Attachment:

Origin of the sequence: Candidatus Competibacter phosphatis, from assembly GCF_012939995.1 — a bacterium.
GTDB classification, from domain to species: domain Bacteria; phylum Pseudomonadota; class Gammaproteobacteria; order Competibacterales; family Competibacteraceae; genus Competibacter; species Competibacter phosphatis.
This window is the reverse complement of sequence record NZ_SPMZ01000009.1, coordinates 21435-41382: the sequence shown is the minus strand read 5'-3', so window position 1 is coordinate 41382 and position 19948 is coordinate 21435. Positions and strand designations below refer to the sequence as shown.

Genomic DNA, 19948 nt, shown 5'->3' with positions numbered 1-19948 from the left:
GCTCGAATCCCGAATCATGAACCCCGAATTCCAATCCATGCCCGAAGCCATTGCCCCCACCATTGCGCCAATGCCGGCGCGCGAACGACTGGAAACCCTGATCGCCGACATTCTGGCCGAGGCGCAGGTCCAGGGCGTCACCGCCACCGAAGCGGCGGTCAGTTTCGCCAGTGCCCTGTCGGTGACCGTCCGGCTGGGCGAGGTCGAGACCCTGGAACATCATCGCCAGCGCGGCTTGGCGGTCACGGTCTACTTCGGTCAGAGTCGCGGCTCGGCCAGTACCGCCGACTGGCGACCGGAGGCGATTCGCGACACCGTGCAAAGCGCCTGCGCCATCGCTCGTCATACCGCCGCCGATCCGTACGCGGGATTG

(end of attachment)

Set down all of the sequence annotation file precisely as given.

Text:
Origin of the sequence: Candidatus Competibacter phosphatis, from assembly GCF_012939995.1 — a bacterium.
GTDB classification, from domain to species: domain Bacteria; phylum Pseudomonadota; class Gammaproteobacteria; order Competibacterales; family Competibacteraceae; genus Competibacter; species Competibacter phosphatis.
This window is the reverse complement of sequence record NZ_SPMZ01000009.1, coordinates 21435-41382: the sequence shown is the minus strand read 5'-3', so window position 1 is coordinate 41382 and position 19948 is coordinate 21435. Positions and strand designations below refer to the sequence as shown.

Genomic DNA, 19948 nt, shown 5'->3' with positions numbered 1-19948 from the left:
GCTCGAATCCCGAATCATGAACCCCGAATTCCAATCCATGCCCGAAGCCATTGCCCCCACCATTGCGCCAATGCCGGCGCGCGAACGACTGGAAACCCTGATCGCCGACATTCTGGCCGAGGCGCAGGTCCAGGGCGTCACCGCCACCGAAGCGGCGGTCAGTTTCGCCAGTGCCCTGTCGGTGACCGTCCGGCTGGGCGAGGTCGAGACCCTGGAACATCATCGCCAGCGCGGCTTGGCGGTCACGGTCTACTTCGGTCAGAGTCGCGGCTCGGCCAGTACCGCCGACTGGCGACCGGAGGCGATTCGCGACACCGTGCAAAGCGCCTGCGCCATCGCTCGTCATACCGCCGCCGATCCGTACGCGGGATTG